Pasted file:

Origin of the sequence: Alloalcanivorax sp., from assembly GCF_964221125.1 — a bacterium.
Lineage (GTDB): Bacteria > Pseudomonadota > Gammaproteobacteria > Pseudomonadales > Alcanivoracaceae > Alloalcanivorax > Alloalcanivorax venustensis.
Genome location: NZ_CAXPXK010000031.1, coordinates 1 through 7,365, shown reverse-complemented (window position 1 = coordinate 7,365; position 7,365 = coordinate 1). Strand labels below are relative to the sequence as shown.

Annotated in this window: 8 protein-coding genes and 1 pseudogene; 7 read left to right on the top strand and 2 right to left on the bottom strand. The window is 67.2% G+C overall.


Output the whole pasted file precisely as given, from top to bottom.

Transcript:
Origin of the sequence: Alloalcanivorax sp., from assembly GCF_964221125.1 — a bacterium.
Lineage (GTDB): Bacteria > Pseudomonadota > Gammaproteobacteria > Pseudomonadales > Alcanivoracaceae > Alloalcanivorax > Alloalcanivorax venustensis.
Genome location: NZ_CAXPXK010000031.1, coordinates 1 through 7,365, shown reverse-complemented (window position 1 = coordinate 7,365; position 7,365 = coordinate 1). Strand labels below are relative to the sequence as shown.

Annotated in this window: 8 protein-coding genes and 1 pseudogene; 7 read left to right on the top strand and 2 right to left on the bottom strand. The window is 67.2% G+C overall.